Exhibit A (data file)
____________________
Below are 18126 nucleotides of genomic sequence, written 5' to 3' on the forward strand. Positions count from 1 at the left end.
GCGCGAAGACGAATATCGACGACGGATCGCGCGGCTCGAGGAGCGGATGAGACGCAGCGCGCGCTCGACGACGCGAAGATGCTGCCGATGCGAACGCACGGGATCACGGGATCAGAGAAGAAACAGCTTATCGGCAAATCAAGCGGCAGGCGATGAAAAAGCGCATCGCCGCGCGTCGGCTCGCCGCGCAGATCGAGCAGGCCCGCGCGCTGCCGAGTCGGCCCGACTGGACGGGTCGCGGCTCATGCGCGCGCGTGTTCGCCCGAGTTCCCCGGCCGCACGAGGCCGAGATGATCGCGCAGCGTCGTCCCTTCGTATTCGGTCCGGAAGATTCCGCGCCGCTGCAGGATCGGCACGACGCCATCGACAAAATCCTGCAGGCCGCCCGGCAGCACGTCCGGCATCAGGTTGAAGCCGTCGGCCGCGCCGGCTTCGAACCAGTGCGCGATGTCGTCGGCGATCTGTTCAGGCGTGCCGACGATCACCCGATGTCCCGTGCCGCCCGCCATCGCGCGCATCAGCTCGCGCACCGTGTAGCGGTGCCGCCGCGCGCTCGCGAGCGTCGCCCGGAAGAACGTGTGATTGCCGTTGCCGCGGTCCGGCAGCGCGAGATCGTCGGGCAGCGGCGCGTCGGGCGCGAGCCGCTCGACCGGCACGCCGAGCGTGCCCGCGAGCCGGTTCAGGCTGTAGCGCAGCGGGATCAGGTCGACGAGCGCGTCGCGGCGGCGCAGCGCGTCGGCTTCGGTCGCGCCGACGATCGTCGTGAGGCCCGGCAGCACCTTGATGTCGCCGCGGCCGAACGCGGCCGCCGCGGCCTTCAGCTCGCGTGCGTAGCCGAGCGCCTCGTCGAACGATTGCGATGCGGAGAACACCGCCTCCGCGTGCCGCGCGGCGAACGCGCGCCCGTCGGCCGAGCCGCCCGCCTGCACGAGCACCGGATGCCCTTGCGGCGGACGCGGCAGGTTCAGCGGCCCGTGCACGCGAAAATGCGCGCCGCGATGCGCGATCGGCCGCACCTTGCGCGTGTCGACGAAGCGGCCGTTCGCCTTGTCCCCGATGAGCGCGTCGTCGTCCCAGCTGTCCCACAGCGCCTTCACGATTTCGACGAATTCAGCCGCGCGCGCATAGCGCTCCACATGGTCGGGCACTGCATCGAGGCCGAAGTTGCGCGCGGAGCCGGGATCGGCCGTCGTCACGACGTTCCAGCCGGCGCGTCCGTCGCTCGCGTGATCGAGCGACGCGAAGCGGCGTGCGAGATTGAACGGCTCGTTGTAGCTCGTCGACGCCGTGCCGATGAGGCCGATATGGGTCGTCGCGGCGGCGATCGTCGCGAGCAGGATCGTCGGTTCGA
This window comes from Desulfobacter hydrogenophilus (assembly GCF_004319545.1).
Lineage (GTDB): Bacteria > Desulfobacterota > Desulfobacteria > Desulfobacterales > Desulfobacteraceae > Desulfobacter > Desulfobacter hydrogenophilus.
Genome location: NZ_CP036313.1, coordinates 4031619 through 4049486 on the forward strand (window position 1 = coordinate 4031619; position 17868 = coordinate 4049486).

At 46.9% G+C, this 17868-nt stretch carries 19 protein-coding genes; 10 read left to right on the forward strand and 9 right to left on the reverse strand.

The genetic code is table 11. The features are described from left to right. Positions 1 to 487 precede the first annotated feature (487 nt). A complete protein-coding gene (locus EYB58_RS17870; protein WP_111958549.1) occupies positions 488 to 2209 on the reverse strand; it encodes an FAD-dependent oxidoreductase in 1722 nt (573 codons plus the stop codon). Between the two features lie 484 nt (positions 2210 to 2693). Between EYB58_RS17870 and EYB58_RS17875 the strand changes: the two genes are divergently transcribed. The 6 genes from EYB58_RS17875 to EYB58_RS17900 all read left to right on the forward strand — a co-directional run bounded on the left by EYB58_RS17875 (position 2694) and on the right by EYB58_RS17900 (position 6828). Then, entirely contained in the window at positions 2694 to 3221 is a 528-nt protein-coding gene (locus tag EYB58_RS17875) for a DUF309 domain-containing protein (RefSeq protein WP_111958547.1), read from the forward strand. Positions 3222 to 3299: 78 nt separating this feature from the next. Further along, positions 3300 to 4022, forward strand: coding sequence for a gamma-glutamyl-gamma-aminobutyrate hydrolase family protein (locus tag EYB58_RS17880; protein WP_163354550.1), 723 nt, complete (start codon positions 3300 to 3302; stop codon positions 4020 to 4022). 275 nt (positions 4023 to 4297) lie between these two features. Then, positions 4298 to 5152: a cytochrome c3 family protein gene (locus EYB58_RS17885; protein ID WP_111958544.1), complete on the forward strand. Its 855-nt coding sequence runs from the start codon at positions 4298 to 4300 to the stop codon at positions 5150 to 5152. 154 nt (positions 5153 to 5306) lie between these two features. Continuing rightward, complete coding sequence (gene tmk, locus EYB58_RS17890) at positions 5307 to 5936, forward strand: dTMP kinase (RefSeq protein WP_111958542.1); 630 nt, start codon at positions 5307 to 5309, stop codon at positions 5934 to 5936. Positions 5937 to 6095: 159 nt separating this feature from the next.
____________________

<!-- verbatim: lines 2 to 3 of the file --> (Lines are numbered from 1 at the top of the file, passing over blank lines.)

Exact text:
GCGCGAAGACGAATATCGACGACGGATCGCGCGGCTCGAGGAGCGGATGAGACGCAGCGCGCGCTCGACGACGCGAAGATGCTGCCGATGCGAACGCACGGGATCACGGGATCAGAGAAGAAACAGCTTATCGGCAAATCAAGCGGCAGGCGATGAAAAAGCGCATCGCCGCGCGTCGGCTCGCCGCGCAGATCGAGCAGGCCCGCGCGCTGCCGAGTCGGCCCGACTGGACGGGTCGCGGCTCATGCGCGCGCGTGTTCGCCCGAGTTCCCCGGCCGCACGAGGCCGAGATGATCGCGCAGCGTCGTCCCTTCGTATTCGGTCCGGAAGATTCCGCGCCGCTGCAGGATCGGCACGACGCCATCGACAAAATCCTGCAGGCCGCCCGGCAGCACGTCCGGCATCAGGTTGAAGCCGTCGGCCGCGCCGGCTTCGAACCAGTGCGCGATGTCGTCGGCGATCTGTTCAGGCGTGCCGACGATCACCCGATGTCCCGTGCCGCCCGCCATCGCGCGCATCAGCTCGCGCACCGTGTAGCGGTGCCGCCGCGCGCTCGCGAGCGTCGCCCGGAAGAACGTGTGATTGCCGTTGCCGCGGTCCGGCAGCGCGAGATCGTCGGGCAGCGGCGCGTCGGGCGCGAGCCGCTCGACCGGCACGCCGAGCGTGCCCGCGAGCCGGTTCAGGCTGTAGCGCAGCGGGATCAGGTCGACGAGCGCGTCGCGGCGGCGCAGCGCGTCGGCTTCGGTCGCGCCGACGATCGTCGTGAGGCCCGGCAGCACCTTGATGTCGCCGCGGCCGAACGCGGCCGCCGCGGCCTTCAGCTCGCGTGCGTAGCCGAGCGCCTCGTCGAACGATTGCGATGCGGAGAACACCGCCTCCGCGTGCCGCGCGGCGAACGCGCGCCCGTCGGCCGAGCCGCCCGCCTGCACGAGCACCGGATGCCCTTGCGGCGGACGCGGCAGGTTCAGCGGCCCGTGCACGCGAAAATGCGCGCCGCGATGCGCGATCGGCCGCACCTTGCGCGTGTCGACGAAGCGGCCGTTCGCCTTGTCCCCGATGAGCGCGTCGTCGTCCCAGCTGTCCCACAGCGCCTTCACGATTTCGACGAATTCAGCCGCGCGCGCATAGCGCTCCACATGGTCGGGCACTGCATCGAGGCCGAAGTTGCGCGCGGAGCCGGGATCGGCCGTCGTCACGACGTTCCAGCCGGCGCGTCCGTCGCTCGCGTGATCGAGCGACGCGAAGCGGCGTGCGAGATTGAACGGCTCGTTGTAGCTCGTCGACGCCGTGCCGATGAGGCCGATATGGGTCGTCGCGGCGGCGATCGTCGCGAGCAGGATCGTCGGTTCGA
This window comes from Desulfobacter hydrogenophilus (assembly GCF_004319545.1).